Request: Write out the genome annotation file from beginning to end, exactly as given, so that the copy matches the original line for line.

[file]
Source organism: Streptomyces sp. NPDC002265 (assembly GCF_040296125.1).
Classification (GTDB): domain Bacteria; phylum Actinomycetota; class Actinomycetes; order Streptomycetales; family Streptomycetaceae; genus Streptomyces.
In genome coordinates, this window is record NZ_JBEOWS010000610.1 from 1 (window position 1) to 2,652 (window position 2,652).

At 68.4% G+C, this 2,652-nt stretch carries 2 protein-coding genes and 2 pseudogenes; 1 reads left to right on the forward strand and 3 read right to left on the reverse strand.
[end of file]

Source organism: Streptomyces sp. NPDC002265 (assembly GCF_040296125.1).
Classification (GTDB): domain Bacteria; phylum Actinomycetota; class Actinomycetes; order Streptomycetales; family Streptomycetaceae; genus Streptomyces.
In genome coordinates, this window is record NZ_JBEOWS010000610.1 from 1 (window position 1) to 2,652 (window position 2,652).

At 68.4% G+C, this 2,652-nt stretch carries 2 protein-coding genes and 2 pseudogenes; 1 reads left to right on the forward strand and 3 read right to left on the reverse strand.